Outsourcing vs. Insourcing: An Overview
Outsourcing enlists the help of outside organizations not affiliated with the company to complete specific tasks. Insourcing, on the other hand, is a business practice performed within an organization's operational infrastructure. The primary variation between outsourcing and insourcing is the method in which work is divided between various companies or departments for strategic purposes.
Outsourcing is usually done as a cost-cutting measure. It can affect jobs ranging from customer support to manufacturing, as well as technology and the back office. Outsourcing uses the developed workforce of an outside organization to perform tasks. Outsourcing uses the resources of an outside organization for services and manufacturing products. Companies can use outsourcing to better focus on the core aspects of the business. Outsourcing non-core activities can improve efficiency and productivity.
The organization's control over operations and decision making differs while using outsourcing and insourcing. Organizations that use outsourcing for a particular service or manufacturing process have minimal managerial control over the methods of an outside organization. For instance, an organization that is renowned for friendly customer service does not have the ability to enforce or manage how an outside support center interacts with customers.
In 2017, some of the most out-sourced jobs included those in telecommunications, travel, transport, media, and retail.
The organization's control over operations and decision making differs while using outsourcing and insourcing.
Assigning a project to a person or department within the company instead of hiring an outside person or company to do the work is considered insourcing. The cost associated with insourcing is different from the cost associated with outsourcing. Insourcing is typically more expensive for an organization as a result of implementing new processes to start a different division of the organization. Insourcing utilizes developed resources within the organization to perform tasks or to achieve a goal.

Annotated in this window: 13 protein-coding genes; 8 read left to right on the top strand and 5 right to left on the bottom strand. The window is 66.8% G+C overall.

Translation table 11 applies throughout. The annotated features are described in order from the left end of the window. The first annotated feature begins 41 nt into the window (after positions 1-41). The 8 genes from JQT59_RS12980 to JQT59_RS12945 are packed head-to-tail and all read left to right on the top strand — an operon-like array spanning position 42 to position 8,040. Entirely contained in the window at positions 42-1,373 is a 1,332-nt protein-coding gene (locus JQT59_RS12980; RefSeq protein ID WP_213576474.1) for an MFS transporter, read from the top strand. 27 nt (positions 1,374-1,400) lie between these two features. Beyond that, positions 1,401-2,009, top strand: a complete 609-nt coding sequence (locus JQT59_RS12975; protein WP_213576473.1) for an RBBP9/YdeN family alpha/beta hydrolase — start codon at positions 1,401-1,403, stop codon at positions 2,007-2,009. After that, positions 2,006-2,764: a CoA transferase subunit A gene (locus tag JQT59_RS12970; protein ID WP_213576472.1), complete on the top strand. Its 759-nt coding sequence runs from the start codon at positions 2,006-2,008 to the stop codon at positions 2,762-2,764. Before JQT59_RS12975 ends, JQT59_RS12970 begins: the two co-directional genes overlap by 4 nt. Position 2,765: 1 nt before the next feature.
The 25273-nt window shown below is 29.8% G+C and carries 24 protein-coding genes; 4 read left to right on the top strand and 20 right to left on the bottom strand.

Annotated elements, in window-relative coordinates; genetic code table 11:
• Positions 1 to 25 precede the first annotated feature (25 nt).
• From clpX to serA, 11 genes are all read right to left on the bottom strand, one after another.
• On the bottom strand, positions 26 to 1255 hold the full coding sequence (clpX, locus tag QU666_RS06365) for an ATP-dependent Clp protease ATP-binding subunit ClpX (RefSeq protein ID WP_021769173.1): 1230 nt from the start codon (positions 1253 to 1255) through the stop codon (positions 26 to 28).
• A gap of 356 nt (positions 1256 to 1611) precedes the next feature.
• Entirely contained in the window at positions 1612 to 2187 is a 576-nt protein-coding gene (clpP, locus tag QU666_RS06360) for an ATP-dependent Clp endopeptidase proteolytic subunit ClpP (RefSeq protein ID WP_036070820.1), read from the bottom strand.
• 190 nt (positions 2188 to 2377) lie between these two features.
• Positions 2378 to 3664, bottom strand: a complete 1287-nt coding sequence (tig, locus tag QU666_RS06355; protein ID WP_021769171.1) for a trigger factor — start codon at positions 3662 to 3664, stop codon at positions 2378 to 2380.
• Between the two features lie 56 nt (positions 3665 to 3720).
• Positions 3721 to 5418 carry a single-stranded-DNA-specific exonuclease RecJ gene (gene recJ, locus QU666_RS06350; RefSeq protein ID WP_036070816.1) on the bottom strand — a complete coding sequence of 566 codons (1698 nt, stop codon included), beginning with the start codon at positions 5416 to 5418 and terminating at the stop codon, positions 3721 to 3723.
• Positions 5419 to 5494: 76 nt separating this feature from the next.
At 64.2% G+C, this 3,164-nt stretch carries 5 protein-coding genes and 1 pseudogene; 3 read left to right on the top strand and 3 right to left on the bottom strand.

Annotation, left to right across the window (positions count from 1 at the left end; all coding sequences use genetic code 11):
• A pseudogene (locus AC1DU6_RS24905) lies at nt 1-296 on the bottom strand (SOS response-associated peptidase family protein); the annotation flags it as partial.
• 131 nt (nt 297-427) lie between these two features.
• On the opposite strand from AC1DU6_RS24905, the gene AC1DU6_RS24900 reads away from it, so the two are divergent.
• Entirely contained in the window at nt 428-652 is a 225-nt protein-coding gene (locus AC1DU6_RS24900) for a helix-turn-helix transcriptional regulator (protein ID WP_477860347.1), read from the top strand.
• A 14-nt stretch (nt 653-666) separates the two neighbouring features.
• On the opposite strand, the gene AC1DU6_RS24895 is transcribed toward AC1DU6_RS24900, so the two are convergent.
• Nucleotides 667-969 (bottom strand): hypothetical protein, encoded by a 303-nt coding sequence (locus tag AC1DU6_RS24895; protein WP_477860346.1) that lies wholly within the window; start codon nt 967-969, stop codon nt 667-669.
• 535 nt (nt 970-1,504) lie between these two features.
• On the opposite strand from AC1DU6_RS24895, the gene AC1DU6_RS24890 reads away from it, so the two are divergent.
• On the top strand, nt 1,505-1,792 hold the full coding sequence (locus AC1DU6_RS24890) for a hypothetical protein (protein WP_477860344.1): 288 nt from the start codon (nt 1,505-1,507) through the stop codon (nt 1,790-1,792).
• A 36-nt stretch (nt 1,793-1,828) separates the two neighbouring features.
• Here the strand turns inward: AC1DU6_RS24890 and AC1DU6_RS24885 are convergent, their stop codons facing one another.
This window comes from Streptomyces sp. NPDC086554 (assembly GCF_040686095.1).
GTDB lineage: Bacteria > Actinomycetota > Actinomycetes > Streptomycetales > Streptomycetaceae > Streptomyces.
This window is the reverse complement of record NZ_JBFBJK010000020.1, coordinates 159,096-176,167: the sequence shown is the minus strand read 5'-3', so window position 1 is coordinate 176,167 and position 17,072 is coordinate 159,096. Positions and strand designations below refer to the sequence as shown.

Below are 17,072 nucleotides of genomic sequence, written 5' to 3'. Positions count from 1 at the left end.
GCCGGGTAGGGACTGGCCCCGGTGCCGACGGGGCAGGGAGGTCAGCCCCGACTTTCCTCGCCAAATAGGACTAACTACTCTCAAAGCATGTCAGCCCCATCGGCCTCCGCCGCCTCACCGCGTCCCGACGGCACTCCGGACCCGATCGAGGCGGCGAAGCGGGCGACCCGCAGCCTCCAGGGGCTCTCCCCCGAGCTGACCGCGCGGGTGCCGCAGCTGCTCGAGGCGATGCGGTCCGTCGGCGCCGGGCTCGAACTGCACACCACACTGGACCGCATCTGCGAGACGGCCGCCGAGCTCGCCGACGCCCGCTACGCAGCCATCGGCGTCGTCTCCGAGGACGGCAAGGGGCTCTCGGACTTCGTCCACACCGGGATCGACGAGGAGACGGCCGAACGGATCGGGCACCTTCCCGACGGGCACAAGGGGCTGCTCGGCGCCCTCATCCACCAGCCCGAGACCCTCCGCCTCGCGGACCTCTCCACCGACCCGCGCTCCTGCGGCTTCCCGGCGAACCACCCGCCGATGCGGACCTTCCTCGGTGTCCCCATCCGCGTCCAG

For example, an organization may insource technical support for a new product as a result of already having technical support set up for another product within the organization.
Further, insourcing generally places new operations and processes on-site within the organization, while outsourcing involves an outside organization often away from the primary organization's operations.
Example: Law Firms
While outsourcing jobs and work are often a major discussion regarding the U.S. economy, there is also still a great deal of insourcing that occurs and is increasing as well.
Examples of businesses which increasingly practices insourcing are law firms. In 2018, results of a survey in a Legal Benchmarking Report indicated that law firms are currently conducting at least 75 percent of their work in-house, an increase from just 17 percent the year before. Further, 20 percent of those surveyed said they conduct all such work internally, and another 20 percent bring in at least half of litigation and e-discovery work in-house. Thirty-one percent insourced less than half.
- Outsourcing enlists the help of outside organizations not affiliated with the company to complete specific tasks.
- Insourcing, on the other hand, is a business practice performed within an organization's operational infrastructure.
- Insourcing generally places new operations and processes on-site within the organization; outsourcing involves an outside organization often away from the primary organization's operations.